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Re: to stream the impossible stream (Knee deep in the wasm nonsense)

From: Bernard Aboba <Bernard.Aboba@microsoft.com>
Date: Fri, 15 Jun 2018 02:13:48 +0000
To: "public-webrtc@w3.org" <public-webrtc@w3.org>
Message-ID: <DM5PR00MB03278A60CB13AFA12BD0DE88EC7C0@DM5PR00MB0327.namprd00.prod.outlook.com>
Lorenzo said: 

"-1 on an RTP stack in JS :-P

I'm strongly against all this wasm nonsense. Just because machines are
getting more powerful, doesn't mean we should drop more efficient code
for something that runs worse just because it's easier to move around.
It's a trend that is happening everywhere, and I hate it, because it
shows no regard for those who still ship machines that would atthe very
least struggle with that. Besides, this seems to bring us back to the
"WebRTC just for browsers" era: WebRTC is everywhere, now, and I can
already picture my mobile phone melting down any time I open a web page
with WebRTC on it."

[BA]   Let me try to re-trace the path that got us into the "wasm nonsense", in an attempt to understand where we made the "step too far". 

(Queue rendition by Pete Seager of "Knee Deep in the Big Muddy", lyrics: https://genius.com/Pete-seeger-waist-deep-in-the-big-muddy-lyrics)

The Funny Hats use case generates a requirement for access to raw media, and presumably some processing to be done on the raw media to generate the Funny Hats. 

This processing might use workers or WASM to improve performance.  But it seems to me that addressing those needs does not necessarily imply an RTP stack in JS,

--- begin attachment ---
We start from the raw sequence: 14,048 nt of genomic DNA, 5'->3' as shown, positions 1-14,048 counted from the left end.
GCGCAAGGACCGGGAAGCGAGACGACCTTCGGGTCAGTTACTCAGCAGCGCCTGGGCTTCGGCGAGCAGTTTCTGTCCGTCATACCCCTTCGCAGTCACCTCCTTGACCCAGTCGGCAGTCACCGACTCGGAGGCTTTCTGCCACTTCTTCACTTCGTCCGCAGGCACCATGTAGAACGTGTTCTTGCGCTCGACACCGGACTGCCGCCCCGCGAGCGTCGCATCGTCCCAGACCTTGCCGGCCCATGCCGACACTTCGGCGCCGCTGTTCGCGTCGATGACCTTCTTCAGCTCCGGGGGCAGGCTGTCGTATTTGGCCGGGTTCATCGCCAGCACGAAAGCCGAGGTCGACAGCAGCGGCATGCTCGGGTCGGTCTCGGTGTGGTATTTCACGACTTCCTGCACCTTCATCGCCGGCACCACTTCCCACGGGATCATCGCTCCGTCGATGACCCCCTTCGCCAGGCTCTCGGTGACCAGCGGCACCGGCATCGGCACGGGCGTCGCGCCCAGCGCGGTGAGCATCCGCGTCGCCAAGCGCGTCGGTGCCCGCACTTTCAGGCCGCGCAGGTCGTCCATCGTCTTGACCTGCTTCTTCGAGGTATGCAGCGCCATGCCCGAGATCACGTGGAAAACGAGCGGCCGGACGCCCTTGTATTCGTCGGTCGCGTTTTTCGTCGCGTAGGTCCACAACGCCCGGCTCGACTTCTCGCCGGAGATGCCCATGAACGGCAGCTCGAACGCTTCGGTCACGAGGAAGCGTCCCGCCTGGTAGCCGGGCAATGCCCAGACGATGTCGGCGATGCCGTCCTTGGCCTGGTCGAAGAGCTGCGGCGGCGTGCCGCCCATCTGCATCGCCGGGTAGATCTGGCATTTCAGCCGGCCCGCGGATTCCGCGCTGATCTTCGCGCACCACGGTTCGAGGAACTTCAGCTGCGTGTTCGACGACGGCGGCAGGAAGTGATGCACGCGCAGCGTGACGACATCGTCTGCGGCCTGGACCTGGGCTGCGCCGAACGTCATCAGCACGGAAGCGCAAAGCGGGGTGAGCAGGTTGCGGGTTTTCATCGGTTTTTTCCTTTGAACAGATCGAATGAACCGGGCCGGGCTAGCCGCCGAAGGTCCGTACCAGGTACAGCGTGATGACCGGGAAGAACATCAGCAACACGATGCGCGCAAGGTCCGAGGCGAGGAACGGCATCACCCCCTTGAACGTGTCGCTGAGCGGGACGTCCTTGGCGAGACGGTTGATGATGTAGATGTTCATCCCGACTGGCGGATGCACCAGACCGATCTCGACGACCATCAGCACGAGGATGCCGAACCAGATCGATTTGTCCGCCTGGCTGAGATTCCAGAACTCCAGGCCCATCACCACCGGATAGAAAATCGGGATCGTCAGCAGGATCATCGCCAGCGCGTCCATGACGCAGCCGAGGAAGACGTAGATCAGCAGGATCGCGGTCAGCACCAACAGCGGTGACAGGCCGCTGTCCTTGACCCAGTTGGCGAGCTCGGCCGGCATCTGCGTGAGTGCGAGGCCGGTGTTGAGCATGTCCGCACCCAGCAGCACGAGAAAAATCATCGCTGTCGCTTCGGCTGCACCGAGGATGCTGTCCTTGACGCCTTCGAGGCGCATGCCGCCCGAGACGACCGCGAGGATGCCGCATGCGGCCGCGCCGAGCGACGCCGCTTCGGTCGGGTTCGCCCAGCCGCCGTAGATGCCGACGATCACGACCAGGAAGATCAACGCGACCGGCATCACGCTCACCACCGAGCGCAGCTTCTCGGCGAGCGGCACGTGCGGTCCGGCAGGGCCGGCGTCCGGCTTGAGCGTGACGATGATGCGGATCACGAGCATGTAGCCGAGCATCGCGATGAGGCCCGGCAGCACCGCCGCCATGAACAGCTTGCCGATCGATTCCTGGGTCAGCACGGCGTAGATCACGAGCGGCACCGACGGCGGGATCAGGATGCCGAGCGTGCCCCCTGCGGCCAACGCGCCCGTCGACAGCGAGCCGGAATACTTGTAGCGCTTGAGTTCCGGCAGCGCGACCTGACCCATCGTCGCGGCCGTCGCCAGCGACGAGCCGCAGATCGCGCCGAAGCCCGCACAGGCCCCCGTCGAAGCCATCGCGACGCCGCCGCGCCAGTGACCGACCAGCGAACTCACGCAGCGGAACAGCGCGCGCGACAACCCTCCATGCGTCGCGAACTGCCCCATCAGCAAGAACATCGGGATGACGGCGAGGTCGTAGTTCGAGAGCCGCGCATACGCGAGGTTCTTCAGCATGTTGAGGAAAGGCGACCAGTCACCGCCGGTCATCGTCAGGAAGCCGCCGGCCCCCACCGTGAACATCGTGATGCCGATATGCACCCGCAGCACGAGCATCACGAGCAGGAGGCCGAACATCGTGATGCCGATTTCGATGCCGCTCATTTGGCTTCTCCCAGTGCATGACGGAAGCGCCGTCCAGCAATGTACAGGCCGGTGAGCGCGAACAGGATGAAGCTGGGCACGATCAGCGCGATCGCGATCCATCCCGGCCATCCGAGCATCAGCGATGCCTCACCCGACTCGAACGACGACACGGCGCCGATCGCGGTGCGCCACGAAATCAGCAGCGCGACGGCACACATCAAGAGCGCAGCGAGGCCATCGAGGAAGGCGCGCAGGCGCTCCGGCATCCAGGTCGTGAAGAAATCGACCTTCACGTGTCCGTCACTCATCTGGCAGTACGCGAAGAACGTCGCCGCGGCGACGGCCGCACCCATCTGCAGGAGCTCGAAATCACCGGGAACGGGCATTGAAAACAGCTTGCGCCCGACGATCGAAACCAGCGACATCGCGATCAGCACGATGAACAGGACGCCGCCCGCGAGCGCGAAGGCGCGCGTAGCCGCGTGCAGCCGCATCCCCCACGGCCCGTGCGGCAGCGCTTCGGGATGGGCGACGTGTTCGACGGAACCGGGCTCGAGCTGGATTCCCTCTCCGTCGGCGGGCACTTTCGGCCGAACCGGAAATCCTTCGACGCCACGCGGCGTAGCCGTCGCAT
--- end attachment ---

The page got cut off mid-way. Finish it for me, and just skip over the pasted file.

or even separation of Sender/Receivers into smaller bricks.  So the Funny Hats use case by itself doesn't necessarily imply an RTP stack in JS. Do you agree? 

Now there is also another requirement that has popped up, for synchronized data.  This has been encountered in VR scenarios where today developers are doing weird hacks on codecs that would probably be unnecessary
if they could send the meta-data over RTP (such as using the RTP payload described in RFC 4103). 

Support for an "RTP data channel" (as has been implemented in Chrome, Skype and other applications) would enable placement of arbitrary data into an RTP payload. 

Combined with access to raw media, it would become possible to implement a codec in JS. 

However, while this would make it *possible* to implement a codec in JS, it wouldn't *mandate* that developers implement codecs in JS, let alone an entire RTP stack. 

So I think that this incremental functionality does not yet lead us to be "Kneep Deep in the Warm Nonsense". since a developer can still access the RTP stack and codecs as they did before in WebRTC/ORTC without having to write their own RTP stack in JS. 

A developer *could* try to implement AV1 in JS with horrendous results in an effort to win a WebRTC NV 

But they would only be hurting themselves, and not inflicting pain on the wider developer community.  Do you agree? 

Lorenzo also said: 

"Even if all that weren't an issue, I still have strong concerns about
the impact this would have on interoperability. Right now, no matter
what you're using, as long as you implement the right protocols things
can exchange media with each other."

[BA] It is true that access to an RTP data channel could enable developers to create non-interoperable payloads in RTP and maybe even to carry out some attacks on faulty decoders (which could be attacked anyway without WebRTC). 

But this has already shipped in Chrome, so presumably there is data on whether bad things happened (I don't recall any incidents, myself). 

Lorenzo further said: 

"If "funny hats" and the like are the target here, as explained by
others I think there are better (and basically ready) ways to accomplish
this without disrupting the work that has been done in the last years."

[BA] IMHO, the Funny Hats use case only requires access to raw media and some processing on the raw media, not separation of the Sender/Receiver into smaller bricks or an RTP stack in Javascript. 

The VR use case requirement for synchronized data doesn't require an RTP stack in JS either, but may imply the need to place data into an RTP payload, which could lead to some of your interop concerns. 

But even with that step, there is no *requirement* that developers implement codecs in JS.  They only are given an additional gun to shoot off their own feet. 
Received on Friday, 15 June 2018 02:14:17 UTC

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